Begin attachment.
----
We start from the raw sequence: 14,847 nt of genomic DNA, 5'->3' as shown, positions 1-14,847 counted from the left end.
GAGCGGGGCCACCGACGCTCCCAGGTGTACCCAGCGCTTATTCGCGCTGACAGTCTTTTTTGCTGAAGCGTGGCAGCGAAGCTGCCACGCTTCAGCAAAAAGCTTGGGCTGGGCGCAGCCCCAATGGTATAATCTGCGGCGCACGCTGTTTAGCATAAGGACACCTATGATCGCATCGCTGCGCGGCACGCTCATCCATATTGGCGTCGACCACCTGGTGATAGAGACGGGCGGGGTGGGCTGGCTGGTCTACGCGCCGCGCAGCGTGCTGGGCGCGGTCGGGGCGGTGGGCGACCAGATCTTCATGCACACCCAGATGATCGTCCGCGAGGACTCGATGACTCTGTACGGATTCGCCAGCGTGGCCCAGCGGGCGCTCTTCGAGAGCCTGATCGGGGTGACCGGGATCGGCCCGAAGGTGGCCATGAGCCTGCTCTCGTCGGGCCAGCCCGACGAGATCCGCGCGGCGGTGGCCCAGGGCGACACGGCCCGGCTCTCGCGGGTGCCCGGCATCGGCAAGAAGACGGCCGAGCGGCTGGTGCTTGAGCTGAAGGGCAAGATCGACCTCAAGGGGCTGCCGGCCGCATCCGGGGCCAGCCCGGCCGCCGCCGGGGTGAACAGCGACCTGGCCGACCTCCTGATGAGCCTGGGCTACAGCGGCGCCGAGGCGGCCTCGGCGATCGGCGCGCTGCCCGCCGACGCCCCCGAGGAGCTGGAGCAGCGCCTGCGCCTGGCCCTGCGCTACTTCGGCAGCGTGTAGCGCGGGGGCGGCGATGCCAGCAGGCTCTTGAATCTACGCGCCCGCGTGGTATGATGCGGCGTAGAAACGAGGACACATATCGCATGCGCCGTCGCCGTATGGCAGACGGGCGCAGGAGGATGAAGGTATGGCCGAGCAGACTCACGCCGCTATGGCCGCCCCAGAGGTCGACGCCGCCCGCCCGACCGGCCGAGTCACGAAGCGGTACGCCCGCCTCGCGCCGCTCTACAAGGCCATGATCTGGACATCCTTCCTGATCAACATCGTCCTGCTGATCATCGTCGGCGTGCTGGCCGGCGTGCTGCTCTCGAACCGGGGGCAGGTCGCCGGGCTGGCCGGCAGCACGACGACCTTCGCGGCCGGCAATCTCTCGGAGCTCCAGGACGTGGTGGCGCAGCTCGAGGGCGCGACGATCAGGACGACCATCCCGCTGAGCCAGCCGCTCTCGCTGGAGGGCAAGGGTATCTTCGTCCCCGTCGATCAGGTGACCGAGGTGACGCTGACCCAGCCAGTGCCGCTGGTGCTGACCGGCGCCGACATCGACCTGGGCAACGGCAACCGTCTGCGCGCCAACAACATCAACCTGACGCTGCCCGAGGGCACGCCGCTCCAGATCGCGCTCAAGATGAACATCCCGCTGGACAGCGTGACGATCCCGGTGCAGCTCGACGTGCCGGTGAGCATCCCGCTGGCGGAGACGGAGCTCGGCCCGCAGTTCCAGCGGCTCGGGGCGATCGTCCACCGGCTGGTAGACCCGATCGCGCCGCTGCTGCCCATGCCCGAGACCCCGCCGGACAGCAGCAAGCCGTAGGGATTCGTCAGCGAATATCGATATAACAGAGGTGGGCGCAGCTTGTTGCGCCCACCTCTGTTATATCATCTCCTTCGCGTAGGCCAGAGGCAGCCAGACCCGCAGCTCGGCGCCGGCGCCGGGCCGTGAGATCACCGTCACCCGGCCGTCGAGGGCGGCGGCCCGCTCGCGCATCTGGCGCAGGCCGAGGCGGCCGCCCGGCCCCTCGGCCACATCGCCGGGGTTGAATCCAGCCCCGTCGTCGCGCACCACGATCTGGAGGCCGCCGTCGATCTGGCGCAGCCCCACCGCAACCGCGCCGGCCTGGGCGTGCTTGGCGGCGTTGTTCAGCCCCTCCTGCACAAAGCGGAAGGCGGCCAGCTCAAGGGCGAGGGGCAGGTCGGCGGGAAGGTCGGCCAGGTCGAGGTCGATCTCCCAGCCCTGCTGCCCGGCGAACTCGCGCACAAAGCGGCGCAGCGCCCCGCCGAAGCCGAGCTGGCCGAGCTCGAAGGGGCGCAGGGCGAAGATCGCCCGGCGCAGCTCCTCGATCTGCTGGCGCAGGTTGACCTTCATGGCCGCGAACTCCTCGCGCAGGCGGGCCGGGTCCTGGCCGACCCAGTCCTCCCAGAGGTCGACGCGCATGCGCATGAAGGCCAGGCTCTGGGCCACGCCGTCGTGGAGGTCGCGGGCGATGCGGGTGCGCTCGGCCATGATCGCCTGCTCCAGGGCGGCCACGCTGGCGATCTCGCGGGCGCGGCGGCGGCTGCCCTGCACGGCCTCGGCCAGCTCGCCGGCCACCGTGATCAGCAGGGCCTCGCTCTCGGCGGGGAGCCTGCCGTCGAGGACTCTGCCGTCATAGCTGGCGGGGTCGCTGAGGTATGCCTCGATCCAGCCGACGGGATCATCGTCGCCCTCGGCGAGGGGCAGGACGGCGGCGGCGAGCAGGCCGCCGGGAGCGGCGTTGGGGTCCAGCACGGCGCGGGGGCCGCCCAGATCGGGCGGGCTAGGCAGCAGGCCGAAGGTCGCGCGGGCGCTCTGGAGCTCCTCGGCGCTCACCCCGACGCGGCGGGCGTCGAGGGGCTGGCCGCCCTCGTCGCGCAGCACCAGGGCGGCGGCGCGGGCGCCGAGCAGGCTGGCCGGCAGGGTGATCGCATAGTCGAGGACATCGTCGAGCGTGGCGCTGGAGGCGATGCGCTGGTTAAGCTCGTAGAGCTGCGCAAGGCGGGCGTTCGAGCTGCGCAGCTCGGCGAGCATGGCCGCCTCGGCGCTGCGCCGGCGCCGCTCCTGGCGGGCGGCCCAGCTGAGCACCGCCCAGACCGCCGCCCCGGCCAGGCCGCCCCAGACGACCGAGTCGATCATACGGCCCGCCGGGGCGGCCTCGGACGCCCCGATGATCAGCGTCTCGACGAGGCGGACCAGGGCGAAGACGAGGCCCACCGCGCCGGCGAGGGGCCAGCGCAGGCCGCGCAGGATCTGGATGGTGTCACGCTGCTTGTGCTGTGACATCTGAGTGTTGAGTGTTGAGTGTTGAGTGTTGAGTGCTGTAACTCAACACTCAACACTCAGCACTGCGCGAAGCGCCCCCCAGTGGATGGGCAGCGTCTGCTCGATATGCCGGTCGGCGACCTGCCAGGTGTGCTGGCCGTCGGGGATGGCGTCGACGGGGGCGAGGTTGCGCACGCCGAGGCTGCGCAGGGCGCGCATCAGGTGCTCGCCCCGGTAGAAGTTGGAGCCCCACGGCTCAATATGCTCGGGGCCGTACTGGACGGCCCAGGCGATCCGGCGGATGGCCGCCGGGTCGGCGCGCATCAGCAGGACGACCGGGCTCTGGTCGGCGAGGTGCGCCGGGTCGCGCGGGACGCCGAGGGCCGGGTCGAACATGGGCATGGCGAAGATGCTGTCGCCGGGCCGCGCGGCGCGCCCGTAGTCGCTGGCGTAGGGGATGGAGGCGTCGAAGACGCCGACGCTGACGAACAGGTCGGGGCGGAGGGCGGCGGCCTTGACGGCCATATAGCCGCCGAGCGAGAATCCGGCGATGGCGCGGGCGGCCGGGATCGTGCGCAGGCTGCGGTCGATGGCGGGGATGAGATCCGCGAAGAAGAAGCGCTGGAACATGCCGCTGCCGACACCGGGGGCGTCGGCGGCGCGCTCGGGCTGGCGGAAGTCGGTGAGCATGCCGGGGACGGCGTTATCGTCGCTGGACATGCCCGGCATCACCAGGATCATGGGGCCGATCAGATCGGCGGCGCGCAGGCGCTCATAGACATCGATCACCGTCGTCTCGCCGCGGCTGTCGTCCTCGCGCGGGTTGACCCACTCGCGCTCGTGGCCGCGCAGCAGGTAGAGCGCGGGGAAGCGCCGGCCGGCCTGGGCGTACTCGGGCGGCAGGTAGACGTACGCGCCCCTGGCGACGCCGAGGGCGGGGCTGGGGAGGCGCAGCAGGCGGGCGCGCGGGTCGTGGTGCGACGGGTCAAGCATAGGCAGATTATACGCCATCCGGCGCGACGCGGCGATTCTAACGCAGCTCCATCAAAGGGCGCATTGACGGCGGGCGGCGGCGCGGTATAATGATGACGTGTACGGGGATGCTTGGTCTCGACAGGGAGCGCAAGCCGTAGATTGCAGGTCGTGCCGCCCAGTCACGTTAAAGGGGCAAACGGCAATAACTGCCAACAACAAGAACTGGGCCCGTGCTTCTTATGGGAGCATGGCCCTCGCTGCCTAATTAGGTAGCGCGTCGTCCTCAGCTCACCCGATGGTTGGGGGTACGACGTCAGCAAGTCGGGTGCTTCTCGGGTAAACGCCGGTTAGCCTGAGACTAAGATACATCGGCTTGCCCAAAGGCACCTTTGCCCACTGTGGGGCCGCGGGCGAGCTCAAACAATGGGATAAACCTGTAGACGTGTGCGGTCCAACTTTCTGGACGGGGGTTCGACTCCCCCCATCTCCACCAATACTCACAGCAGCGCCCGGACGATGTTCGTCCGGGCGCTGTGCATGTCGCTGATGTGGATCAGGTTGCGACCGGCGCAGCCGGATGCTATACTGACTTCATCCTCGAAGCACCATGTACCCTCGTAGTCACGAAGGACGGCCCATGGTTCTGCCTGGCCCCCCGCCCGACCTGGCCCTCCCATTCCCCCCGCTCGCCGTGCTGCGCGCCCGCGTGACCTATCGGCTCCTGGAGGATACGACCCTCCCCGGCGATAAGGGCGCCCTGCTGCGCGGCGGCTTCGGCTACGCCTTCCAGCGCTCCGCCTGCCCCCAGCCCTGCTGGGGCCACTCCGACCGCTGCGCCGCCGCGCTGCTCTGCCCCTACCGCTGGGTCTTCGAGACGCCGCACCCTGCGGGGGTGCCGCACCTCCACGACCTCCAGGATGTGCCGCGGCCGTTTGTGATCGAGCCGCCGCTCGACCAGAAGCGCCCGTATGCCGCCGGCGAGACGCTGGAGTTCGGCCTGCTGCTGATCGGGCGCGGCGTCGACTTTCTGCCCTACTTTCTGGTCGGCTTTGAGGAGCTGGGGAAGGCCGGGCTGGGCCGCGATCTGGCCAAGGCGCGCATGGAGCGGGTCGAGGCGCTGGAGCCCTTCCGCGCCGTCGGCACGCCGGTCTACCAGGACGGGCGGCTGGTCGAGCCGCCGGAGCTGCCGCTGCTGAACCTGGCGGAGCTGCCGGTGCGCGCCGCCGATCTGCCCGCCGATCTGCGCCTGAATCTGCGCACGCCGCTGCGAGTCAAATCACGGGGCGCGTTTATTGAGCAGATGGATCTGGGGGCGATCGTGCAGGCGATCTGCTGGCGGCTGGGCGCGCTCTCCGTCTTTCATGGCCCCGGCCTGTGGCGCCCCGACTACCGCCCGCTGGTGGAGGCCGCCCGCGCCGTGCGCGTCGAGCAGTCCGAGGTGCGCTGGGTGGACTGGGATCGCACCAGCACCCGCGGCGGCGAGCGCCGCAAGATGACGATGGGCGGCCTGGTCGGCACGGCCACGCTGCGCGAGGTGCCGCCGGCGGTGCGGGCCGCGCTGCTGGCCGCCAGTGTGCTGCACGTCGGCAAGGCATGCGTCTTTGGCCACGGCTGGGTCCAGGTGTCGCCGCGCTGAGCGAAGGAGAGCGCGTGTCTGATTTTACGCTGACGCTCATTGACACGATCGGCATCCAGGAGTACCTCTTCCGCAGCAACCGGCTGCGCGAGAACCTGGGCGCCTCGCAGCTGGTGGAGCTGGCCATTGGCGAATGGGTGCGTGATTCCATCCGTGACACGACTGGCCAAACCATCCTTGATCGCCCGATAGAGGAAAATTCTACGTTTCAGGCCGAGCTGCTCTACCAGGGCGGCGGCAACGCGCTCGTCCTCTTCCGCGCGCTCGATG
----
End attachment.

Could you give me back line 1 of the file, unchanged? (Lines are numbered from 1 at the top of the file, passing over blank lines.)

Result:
We start from the raw sequence: 14,847 nt of genomic DNA, 5'->3' as shown, positions 1-14,847 counted from the left end.